In fact, COVID made PadSplit’s services more necessary than ever. “We recovered much more quickly than most housing sectors and have consistently outperformed the apartment industry,” said Atticus.
The average income of PadSplit Members is around $25,000 a year, and that includes many of the essential workers who were on the front line during the pandemic, like grocery store employees, retail and administrative staff, and EMTs.
As home prices and rents skyrocket, Atticus has seen demand for PadSplits increase, since “the reality is, these folks just don’t have any other options.”
Beyond providing a safe place to live, one of PadSplit’s goals is to address the systemic housing inequality that the pandemic has laid bare. Atticus points out that zoning policies disproportionally affect minority populations and that his organization “strives for economic uplift” for its Members.
PadSplit gives residents “the opportunity and access to find stable housing that creates savings, that can eventually build income and wealth.”
In fact, Atticus has even seen a virtuous cycle unfolding among some PadSplitters: people begin as PadSplit Members, build credit and save money, and eventually buy their own homes and rent rooms on the platform to help cover their mortgage payments.
“We love to hear it and love to see it, and I think it’s certainly possible in just about any jurisdiction,” Atticus says.
PadSplit is an efficient fix that saves taxpayers money
Atticus believes that “the workers who serve our communities also deserve the opportunity to live in them.” However, the supply gap is currently around 12 million units nationwide.
One of the most successful government programs to address this problem has been the low-income housing tax credit, which has created 3 million units over the last 30 years. But at this rate, it would take 120 years to fully close the gap. By comparison, PadSplit offers a fast and efficient solution.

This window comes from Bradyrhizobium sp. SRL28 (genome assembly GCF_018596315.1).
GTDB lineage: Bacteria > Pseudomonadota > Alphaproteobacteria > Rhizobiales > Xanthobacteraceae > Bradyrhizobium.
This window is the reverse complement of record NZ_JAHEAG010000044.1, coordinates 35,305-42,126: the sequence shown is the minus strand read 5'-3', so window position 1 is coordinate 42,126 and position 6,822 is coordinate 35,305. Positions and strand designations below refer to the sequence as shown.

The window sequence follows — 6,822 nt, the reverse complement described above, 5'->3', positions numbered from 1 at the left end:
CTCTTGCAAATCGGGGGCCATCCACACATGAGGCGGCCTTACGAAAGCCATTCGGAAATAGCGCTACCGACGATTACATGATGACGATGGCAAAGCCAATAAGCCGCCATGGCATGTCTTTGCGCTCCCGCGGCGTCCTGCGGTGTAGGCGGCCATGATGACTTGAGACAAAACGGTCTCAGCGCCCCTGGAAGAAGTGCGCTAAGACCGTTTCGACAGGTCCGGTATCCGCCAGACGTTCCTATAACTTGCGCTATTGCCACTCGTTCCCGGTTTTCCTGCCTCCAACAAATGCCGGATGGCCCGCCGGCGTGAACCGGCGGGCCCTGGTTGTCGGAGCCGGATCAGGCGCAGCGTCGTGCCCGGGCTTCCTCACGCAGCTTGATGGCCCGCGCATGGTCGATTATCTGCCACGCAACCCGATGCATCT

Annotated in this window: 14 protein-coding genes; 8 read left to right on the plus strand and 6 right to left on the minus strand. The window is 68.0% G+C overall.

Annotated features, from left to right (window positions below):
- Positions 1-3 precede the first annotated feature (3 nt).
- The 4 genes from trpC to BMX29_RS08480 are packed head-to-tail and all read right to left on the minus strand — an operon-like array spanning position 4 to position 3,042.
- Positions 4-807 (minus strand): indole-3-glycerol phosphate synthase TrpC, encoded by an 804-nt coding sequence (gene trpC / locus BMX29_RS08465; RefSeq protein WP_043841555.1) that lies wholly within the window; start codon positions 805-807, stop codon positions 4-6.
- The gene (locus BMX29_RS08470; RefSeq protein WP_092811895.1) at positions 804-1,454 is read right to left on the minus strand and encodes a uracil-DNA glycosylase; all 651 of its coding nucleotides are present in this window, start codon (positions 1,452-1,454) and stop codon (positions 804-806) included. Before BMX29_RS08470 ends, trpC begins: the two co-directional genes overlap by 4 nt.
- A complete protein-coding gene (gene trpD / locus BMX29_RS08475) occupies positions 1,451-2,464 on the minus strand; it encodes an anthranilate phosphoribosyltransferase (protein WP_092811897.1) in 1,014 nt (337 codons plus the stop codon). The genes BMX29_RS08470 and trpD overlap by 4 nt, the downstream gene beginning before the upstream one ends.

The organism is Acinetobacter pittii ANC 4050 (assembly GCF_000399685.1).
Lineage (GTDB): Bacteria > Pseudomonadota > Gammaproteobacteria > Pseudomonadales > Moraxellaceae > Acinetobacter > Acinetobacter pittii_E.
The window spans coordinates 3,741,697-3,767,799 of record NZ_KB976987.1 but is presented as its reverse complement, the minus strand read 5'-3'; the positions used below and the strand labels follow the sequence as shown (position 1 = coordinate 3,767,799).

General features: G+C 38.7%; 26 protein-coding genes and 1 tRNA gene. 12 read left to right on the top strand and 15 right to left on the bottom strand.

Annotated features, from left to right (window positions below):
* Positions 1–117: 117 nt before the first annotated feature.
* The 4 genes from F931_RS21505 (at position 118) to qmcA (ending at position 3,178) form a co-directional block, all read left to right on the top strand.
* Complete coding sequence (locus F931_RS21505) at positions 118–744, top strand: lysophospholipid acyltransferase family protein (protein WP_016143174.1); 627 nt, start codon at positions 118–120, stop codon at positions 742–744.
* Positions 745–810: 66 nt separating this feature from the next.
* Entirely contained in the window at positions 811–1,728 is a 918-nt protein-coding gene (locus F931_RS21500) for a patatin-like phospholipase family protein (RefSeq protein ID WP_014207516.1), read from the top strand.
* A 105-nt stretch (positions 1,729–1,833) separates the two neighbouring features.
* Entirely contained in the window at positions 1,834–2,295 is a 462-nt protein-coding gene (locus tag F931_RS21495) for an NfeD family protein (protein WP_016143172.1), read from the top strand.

Not only that, the average cost to create a one-bedroom apartment is more than $200,000 in taxpayer-funded public subsidies. Meanwhile, PadSplit has created over 4,000 units with no public funding whatsoever. That amounts to taxpayer savings of more than a billion dollars, not counting any additional ongoing subsidies that may be required.
PadSplit creates affordable housing for workers who often have no better options while letting investors make a real difference in their communities. The benefits are tangible, both in terms of increased returns and in helping to address one of the most difficult problems our society faces today.
“Our goal is to create a world-class marketplace that is literally solving the affordable housing crisis one room at a time, and to be able to create access to economic opportunity for people in need who have historically never had that access,” said Atticus.
Ready to join the mission and start doing well while doing good? Contact our Host Specialists who can walk you through the entire process and provide important guidance for adapting your property to become a PadSplit. The sooner you get started, the sooner you’ll be able to start making a real difference in your community.
This article is based on PadSplit CEO Atticus LeBlanc’s interview on The Millionacres Podcast. Check out the full episode to learn even more about how PadSplit benefits communities through shared housing opportunities.
Want to learn more about managing a PadSplit? Visit our Help Center for everything a Host needs to know about PadSplit onboarding, listing, and operating procedures.